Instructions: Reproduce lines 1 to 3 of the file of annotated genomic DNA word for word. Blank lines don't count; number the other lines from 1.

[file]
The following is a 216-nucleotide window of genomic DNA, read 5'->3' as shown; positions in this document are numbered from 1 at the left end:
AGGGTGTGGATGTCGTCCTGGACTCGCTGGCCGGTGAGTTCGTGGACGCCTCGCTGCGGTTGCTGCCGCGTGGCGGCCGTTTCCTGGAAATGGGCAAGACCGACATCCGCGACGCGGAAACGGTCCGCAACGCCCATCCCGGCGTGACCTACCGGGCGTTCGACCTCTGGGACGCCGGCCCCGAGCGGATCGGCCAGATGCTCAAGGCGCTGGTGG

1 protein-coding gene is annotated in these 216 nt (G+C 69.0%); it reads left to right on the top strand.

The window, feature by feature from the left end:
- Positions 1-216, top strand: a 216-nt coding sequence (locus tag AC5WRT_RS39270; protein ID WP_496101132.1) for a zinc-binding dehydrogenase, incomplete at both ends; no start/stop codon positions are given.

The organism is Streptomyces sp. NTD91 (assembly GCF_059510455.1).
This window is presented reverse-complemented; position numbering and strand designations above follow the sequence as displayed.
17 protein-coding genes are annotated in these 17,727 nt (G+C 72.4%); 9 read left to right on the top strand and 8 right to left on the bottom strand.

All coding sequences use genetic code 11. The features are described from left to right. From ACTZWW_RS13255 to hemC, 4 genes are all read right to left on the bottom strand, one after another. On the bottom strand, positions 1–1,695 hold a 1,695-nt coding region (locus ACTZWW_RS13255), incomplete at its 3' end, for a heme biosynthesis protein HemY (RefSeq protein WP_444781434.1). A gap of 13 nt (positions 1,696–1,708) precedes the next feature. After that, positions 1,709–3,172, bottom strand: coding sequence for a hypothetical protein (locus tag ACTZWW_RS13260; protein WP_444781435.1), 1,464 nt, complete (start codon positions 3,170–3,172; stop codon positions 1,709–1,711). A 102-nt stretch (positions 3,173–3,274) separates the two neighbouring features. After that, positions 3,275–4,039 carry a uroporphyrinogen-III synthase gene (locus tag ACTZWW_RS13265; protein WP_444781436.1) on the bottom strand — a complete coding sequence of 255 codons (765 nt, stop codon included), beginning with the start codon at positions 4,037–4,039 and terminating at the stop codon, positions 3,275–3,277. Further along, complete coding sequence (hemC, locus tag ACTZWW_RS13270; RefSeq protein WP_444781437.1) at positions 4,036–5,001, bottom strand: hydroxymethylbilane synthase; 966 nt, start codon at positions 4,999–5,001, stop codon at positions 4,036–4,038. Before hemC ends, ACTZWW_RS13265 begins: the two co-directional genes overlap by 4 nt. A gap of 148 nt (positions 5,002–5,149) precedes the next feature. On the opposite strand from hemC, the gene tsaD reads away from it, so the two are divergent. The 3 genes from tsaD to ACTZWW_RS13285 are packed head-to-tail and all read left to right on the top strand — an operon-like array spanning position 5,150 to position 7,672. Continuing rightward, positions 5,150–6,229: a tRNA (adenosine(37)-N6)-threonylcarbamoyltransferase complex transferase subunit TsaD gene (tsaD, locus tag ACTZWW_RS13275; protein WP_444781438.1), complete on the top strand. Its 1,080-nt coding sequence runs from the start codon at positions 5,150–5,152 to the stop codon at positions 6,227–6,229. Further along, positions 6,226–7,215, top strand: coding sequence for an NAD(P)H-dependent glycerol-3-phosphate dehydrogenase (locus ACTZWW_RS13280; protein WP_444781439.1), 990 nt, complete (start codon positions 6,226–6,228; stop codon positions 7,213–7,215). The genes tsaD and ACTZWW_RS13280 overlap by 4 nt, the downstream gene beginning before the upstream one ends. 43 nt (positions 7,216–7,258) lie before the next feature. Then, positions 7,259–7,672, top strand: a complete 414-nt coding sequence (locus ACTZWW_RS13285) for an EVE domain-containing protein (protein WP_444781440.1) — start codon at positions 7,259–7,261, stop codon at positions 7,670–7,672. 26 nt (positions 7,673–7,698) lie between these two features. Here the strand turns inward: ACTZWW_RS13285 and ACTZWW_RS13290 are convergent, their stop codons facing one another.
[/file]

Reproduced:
The following is a 216-nucleotide window of genomic DNA, read 5'->3' as shown; positions in this document are numbered from 1 at the left end:
AGGGTGTGGATGTCGTCCTGGACTCGCTGGCCGGTGAGTTCGTGGACGCCTCGCTGCGGTTGCTGCCGCGTGGCGGCCGTTTCCTGGAAATGGGCAAGACCGACATCCGCGACGCGGAAACGGTCCGCAACGCCCATCCCGGCGTGACCTACCGGGCGTTCGACCTCTGGGACGCCGGCCCCGAGCGGATCGGCCAGATGCTCAAGGCGCTGGTGG

1 protein-coding gene is annotated in these 216 nt (G+C 69.0%); it reads left to right on the top strand.